In its simplest terms, the viscosity of chocolate is the liquid consistency when it is melted. It is measured based off the viscosity of water. Water has a score of 1, and anything thicker than that gets a numerical score.
Why does it matter?
Knowing the viscosity of your chocolate can help you to know which application your chocolate might be best suited for.
We break our chocolate down into three categories: Thinner, Standard and Thicker Viscosity.
Thinner Viscosity (below 40): Chocolate fountains
Chocolate fountains need chocolate with a viscosity score below 40. This lower number will allow the chocolate to freely flow through your machine without clogging it. Keep in mind, that this type of chocolate is best suited for chocolate fountains only. The runny nature makes it difficult to use for dipping or coating, you’d likely end up frustrated with the mess it would make! But it sure would taste delicious!
Read here to learn more about lowering the viscosity of your chocolate to make it perfect for your chocolate fountain!
Click here to shop low viscosity chocolate, or chocolate fountain chocolate.
Standard Viscosity (between 40-80): Dipping with a thinner coating, drizzling, molding, and chocolate barks.
This is the most commonly used and purchased chocolate because it is ideal for dipping anything where a thinner coating is desired: fruit, apples, pretzel rods, caramels. It makes a great drizzle and can be used for molds and chocolate barks, especially when you want the option of a thinner chocolate layer.
Thicker Viscosity (above 80): Molding, chocolate barks, dipping with a thick coating
This chocolate is the perfect choice for dipping truffles, molding with a thicker shell, and works great for chocolate bark, but will create a thicker layer.
This can also be found in compound and couverture chocolate.
Can you mix different viscosity levels chocolate to get something in between?
It is perfectly fine to mix a thicker and standard viscosity chocolate levels to get a mid-range viscosity that is perfect for exactly what you want to make. This is actually a great solution for many chocolate applications where the chocolate is just a little bit too thick or thin for the application desired.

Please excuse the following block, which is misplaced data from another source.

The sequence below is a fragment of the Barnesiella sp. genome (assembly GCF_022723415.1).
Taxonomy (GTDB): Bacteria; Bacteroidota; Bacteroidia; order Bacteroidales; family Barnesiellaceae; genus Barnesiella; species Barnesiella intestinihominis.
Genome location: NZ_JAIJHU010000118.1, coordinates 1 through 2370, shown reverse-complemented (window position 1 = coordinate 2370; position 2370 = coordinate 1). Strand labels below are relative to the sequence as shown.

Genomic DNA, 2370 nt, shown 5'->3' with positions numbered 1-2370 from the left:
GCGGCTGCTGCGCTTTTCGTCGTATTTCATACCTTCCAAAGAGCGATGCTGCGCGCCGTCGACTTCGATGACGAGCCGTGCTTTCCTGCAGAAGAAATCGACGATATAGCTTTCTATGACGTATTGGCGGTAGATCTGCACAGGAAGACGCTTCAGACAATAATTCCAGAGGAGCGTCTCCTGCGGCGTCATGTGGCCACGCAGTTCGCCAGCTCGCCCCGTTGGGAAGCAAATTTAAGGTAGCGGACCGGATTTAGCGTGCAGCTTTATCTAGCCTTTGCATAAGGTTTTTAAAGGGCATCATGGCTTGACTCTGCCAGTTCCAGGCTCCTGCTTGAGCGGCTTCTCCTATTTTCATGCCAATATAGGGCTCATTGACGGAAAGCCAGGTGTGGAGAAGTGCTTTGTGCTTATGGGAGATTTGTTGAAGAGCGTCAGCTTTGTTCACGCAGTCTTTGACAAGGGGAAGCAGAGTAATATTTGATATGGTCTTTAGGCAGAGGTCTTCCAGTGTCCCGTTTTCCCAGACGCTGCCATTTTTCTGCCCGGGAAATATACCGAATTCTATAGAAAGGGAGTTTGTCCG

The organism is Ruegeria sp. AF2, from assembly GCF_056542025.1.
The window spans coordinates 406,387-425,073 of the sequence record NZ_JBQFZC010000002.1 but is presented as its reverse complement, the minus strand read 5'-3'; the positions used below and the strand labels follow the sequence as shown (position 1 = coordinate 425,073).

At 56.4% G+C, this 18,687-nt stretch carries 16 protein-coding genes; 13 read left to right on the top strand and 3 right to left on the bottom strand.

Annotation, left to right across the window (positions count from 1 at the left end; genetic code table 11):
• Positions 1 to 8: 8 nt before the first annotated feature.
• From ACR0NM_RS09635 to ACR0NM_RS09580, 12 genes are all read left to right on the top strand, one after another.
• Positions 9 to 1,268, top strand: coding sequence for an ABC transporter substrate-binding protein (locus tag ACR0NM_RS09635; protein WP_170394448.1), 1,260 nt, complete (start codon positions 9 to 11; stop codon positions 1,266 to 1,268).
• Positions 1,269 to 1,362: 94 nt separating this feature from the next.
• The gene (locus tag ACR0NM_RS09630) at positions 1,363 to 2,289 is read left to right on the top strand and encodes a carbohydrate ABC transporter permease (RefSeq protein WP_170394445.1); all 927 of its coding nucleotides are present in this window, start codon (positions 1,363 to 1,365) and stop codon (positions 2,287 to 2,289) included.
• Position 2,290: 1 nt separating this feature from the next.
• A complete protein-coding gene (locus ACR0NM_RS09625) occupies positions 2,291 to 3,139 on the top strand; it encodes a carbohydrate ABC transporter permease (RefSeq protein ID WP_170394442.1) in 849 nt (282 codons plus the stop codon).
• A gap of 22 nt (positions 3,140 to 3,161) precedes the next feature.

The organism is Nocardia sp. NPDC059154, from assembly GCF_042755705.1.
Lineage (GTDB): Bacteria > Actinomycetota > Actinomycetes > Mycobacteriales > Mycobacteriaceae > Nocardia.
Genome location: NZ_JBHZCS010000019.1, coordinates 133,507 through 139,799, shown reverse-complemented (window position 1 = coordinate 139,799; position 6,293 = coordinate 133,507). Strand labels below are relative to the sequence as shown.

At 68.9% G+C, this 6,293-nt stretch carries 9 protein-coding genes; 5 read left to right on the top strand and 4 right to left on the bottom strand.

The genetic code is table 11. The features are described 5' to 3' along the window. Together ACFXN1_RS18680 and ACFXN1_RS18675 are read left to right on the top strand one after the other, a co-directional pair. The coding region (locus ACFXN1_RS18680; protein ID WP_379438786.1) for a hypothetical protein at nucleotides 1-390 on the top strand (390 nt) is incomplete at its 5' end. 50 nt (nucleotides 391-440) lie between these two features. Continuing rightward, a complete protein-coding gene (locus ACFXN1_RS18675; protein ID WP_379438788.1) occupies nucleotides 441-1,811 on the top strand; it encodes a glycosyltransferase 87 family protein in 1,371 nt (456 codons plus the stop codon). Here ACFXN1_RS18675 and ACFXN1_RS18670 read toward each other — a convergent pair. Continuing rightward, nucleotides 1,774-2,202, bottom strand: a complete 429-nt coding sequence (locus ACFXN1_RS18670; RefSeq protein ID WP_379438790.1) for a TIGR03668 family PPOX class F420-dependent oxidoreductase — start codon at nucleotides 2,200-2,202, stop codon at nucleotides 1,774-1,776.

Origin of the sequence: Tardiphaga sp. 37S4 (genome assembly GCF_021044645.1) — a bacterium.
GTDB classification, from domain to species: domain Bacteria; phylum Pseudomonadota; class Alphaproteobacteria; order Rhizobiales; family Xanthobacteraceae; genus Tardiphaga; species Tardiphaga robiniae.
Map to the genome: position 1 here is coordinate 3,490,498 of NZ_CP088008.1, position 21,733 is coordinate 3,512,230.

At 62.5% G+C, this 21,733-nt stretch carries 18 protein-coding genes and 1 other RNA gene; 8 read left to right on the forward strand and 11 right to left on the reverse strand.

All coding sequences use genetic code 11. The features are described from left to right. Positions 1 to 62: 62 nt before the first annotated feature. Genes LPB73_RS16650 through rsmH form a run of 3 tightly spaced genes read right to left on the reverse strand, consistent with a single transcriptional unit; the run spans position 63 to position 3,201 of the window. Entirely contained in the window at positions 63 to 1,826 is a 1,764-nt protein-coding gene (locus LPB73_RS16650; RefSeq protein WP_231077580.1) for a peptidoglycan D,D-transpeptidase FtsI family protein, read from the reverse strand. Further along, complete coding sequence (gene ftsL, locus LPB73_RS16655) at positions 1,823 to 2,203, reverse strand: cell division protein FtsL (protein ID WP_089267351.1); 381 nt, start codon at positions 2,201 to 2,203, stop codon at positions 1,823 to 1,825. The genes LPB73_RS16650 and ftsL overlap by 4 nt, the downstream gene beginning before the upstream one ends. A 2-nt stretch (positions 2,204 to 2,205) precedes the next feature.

It is, however, important if you’re going to mix two different viscosities, make sure that you are using the same type of chocolate. A thick compound chocolate can be mixed with a thin compound chocolate. Likewise thick Couverture Chocolate can be mixed with thinner Couverture Chocolate. You would not, however, want to mix a couverture with a compound chocolate, as you need to work with them at different temperature levels and your items would not harden properly.
You can also mix two different flavors (milk, dark or white) of chocolate as long as they are a compound chocolate. If you are using couverture, those chocolates require tempering at different temperatures, therefore making it harder to determine the proper way to temper the chocolate, which could make the whole process a little iffy. Just stick with the same flavor of couverture chocolate for best results.
Buying the Right Kind of Chocolate
When purchasing chocolate from Orson Gygi, you can find the viscosity information on every package of chocolate, or in the “more info” section on each item’s listing our website. If you’re not sure which level you prefer, my best suggestion is to just start using a standard level chocolate and see how it works for you.
It’s such a personal decision, and we’d love to help you make the right choice. Come on into the store, and let us help you! Send us an email or call the store and we’d love to chat with you about finding just the right product for you.
Want to learn more about chocolate? Tempering, storing, melting, and our favorite recipes. Read Chocolate 101.